The United Arab Emirates calls out the U.S. shale producer and basically asks are you ready to capitulate? Oil traders may be asking that of the oil market as well, as the market gets close to hitting a historically significant price point, $41.40 a barrel, the first Persian Gulf War high and the high price in the go-go 90’s. It was also a price level that many in the nineties thought we may never see again. Just like Prince Alwaleed’s pronouncement to FBN’s Maria Bartiromo that we will never see $100 again. While I agree that we may not see $100 a barrel for maybe a decade or more, when it comes to oil you never say never. Get ready for a potential wild ride today, and perhaps we could find a short term bottom.
Of course we are testing lower overnight. The United Arab Emirates' oil minister, Suhail bin Mohammed al-Mazroui, said “that the country’s oil output and strategy will not change and is telling the market and other producers that they need to be rational". You know kind of like making the U.S. shale producer an offer that they can’t refuse.
Another sign that capitulation may be coming is some bold pronouncements on where oil may never trade again. When Saudi billionaire businessman, Prince Alwaleed bin Talal, told Maria Bartiromo that we will not see $100-a-barrel oil again, the market sold off. It seems that the Prince’s negativity reinforced the bearish sentiment. There is no doubt that $100 barrel oil won’t come anytime soon, but again, never is a long time. Yet he did change his tune by saying that the Saudi decision to not cut production was the right one because it would have only meant that the Saudis would lose market share as other producers filled the void. It seems that reluctantly the price is now onboard with the OPEC price war.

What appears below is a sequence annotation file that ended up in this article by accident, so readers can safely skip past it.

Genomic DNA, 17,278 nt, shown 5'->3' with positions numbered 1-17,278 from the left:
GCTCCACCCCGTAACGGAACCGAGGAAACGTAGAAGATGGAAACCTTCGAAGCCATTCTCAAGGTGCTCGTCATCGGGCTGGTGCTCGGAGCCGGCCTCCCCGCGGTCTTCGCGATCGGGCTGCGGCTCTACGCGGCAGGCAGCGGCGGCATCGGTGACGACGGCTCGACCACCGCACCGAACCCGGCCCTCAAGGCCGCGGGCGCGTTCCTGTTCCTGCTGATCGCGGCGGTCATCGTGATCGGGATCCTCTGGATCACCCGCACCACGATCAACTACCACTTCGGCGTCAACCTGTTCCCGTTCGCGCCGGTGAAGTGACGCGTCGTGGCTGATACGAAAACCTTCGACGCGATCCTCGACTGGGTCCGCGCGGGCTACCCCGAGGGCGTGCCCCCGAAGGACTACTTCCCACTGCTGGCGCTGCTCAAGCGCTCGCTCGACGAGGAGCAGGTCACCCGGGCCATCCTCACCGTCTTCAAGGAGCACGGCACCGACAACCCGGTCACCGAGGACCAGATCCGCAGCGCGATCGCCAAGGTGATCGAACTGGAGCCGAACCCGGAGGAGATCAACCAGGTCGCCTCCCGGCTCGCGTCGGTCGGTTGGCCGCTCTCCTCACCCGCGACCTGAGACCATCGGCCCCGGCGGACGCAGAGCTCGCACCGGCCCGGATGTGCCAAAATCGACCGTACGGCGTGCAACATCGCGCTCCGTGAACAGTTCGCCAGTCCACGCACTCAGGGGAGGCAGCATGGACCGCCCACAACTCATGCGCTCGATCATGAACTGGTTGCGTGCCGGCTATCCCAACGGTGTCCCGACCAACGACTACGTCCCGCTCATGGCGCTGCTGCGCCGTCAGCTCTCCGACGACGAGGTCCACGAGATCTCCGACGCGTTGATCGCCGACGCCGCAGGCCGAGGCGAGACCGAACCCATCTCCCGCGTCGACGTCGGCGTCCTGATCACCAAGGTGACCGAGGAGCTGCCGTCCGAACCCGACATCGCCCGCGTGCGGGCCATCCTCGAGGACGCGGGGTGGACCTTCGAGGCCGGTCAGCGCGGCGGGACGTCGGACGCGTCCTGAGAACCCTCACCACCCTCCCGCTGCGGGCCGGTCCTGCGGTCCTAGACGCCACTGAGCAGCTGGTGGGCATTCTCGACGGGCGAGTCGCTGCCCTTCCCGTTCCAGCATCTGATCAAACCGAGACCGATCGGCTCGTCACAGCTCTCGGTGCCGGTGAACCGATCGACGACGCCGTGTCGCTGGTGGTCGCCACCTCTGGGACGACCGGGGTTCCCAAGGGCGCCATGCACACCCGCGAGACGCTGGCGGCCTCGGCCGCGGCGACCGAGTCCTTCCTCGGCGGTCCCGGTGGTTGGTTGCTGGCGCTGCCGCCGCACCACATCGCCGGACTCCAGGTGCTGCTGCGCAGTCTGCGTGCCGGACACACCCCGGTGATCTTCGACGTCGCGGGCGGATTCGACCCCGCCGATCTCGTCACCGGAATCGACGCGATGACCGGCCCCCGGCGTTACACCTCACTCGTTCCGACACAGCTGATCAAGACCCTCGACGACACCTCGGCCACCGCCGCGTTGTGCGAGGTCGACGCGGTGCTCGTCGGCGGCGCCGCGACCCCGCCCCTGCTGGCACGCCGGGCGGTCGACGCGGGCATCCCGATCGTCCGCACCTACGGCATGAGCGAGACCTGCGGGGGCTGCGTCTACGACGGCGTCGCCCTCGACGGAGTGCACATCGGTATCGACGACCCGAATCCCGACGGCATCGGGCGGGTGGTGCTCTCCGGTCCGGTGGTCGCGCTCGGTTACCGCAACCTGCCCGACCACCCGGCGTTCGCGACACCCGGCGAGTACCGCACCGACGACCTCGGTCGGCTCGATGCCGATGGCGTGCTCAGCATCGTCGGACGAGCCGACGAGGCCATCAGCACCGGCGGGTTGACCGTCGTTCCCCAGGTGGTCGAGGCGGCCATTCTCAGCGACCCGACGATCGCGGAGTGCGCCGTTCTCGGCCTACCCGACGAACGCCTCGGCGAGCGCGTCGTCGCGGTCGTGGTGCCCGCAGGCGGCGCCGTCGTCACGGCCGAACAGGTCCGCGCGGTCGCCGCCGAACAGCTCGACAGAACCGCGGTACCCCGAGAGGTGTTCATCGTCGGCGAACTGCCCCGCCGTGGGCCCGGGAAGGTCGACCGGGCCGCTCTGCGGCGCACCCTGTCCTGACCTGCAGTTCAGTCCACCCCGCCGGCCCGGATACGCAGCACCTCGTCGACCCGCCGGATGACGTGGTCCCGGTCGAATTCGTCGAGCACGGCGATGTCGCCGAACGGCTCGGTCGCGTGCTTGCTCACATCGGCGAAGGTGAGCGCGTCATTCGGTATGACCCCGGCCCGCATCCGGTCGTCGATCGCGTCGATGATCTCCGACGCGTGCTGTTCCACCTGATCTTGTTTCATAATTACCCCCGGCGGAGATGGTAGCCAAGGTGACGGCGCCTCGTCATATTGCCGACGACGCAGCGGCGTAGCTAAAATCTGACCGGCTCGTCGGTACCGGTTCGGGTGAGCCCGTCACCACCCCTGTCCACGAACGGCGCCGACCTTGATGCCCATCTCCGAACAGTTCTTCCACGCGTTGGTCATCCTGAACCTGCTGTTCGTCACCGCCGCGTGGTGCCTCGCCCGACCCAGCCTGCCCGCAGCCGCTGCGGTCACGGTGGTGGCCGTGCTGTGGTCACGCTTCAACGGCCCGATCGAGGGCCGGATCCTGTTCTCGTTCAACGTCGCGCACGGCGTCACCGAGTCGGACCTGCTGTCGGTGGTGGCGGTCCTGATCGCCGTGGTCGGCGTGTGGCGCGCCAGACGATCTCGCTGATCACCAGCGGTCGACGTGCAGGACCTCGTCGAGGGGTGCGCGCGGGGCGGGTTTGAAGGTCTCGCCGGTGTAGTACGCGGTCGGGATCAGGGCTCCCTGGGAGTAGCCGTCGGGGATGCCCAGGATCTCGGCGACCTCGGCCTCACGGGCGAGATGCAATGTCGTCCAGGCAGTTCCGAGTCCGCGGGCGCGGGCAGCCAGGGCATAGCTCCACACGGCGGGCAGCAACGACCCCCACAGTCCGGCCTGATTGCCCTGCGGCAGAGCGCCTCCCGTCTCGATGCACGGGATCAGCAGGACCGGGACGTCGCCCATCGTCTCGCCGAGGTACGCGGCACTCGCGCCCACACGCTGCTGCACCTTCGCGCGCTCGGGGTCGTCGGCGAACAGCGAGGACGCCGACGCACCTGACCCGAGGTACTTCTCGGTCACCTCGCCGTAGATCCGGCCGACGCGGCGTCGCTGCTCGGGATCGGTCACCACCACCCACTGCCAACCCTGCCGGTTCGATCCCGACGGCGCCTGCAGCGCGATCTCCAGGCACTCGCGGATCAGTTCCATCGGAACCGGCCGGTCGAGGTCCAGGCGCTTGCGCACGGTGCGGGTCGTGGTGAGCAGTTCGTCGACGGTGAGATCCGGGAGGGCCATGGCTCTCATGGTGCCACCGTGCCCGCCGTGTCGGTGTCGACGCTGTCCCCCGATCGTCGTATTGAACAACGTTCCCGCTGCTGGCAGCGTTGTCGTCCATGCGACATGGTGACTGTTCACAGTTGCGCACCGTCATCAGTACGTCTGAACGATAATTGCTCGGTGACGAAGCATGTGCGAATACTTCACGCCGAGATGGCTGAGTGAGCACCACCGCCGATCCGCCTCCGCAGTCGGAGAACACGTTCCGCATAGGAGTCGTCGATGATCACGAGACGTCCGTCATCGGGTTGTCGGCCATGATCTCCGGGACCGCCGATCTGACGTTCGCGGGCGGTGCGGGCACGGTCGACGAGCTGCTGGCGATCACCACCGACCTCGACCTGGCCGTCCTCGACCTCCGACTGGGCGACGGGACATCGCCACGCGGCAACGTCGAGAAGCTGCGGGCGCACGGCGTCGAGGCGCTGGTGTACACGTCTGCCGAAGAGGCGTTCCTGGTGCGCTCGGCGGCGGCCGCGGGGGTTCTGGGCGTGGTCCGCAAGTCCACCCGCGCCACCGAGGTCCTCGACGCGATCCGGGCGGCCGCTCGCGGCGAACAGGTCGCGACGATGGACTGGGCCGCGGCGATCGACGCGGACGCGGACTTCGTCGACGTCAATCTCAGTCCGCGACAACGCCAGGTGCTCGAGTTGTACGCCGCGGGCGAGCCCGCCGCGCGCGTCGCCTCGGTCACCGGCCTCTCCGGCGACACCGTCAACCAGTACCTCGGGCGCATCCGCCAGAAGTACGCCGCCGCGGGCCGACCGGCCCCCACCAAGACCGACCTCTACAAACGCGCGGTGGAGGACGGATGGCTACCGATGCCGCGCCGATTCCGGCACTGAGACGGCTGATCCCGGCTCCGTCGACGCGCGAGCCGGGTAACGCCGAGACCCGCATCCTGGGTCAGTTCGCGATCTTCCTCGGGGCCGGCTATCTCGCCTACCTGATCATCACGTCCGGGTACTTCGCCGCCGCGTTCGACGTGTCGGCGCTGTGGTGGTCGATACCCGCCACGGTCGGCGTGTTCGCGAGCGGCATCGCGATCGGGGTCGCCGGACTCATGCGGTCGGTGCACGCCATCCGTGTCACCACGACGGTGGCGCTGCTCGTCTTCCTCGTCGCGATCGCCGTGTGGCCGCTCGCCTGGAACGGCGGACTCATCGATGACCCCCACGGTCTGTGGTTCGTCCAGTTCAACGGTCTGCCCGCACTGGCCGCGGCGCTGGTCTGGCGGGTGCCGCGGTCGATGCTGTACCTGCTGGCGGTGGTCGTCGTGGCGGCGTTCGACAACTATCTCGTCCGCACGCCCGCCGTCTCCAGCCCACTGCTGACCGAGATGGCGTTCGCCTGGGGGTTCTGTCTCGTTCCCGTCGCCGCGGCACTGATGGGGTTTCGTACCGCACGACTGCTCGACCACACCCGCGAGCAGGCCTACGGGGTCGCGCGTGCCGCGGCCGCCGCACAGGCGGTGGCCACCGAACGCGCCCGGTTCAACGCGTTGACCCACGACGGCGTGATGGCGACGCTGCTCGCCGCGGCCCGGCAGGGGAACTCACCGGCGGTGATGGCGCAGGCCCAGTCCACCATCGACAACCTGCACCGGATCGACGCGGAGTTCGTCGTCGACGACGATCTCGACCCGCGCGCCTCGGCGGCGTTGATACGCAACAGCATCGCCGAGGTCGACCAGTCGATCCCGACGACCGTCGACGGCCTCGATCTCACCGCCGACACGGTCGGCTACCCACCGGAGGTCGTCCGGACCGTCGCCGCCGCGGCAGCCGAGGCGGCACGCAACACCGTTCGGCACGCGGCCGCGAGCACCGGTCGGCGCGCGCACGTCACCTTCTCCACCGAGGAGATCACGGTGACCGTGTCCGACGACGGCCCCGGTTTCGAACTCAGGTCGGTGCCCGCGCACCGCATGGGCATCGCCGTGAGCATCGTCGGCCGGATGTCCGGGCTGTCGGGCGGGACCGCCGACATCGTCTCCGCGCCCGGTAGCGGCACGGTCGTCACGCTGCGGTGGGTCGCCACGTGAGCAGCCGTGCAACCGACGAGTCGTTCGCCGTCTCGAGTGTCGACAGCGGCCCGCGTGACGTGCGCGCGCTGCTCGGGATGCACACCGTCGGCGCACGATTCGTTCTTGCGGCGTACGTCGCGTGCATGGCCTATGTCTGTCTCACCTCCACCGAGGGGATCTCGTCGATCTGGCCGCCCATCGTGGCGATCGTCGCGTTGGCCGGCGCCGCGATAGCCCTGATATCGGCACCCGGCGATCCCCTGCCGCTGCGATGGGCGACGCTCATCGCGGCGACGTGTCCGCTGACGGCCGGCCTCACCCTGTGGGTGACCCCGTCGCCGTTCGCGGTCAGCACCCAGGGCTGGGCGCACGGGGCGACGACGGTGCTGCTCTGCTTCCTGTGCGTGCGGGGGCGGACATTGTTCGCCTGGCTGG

One supportive factor was China oil imports. Last month China imported a record 30.37 million metric tons of crude oil in December, which is about 7.2 million barrels a day. That is just 2 million barrels less than the U.S. produces each day and 13% above the record high set in January 2014 of 28.16 million tons. Of course many speculate the real reason that China is buying crude is to stockpile it so the demand numbers might not exactly be indicative of current strong demand.
We will also see the dollar add pressure as deflation fears continue to mount and UK Bank of England Governor Mark Carney is going to have some explaining to do. The UK inflation fell to 0.5% in December, the lowest on record, and a rate that will require that he explain just why the UK is faced with a deflation threat. Can he say oil? Or maybe copper that hit another 5 year low? Or maybe just say oooppps.
Get ready for the API report tonight! Also we get the Energy Information Administration “Short-Term Energy Outlook”!
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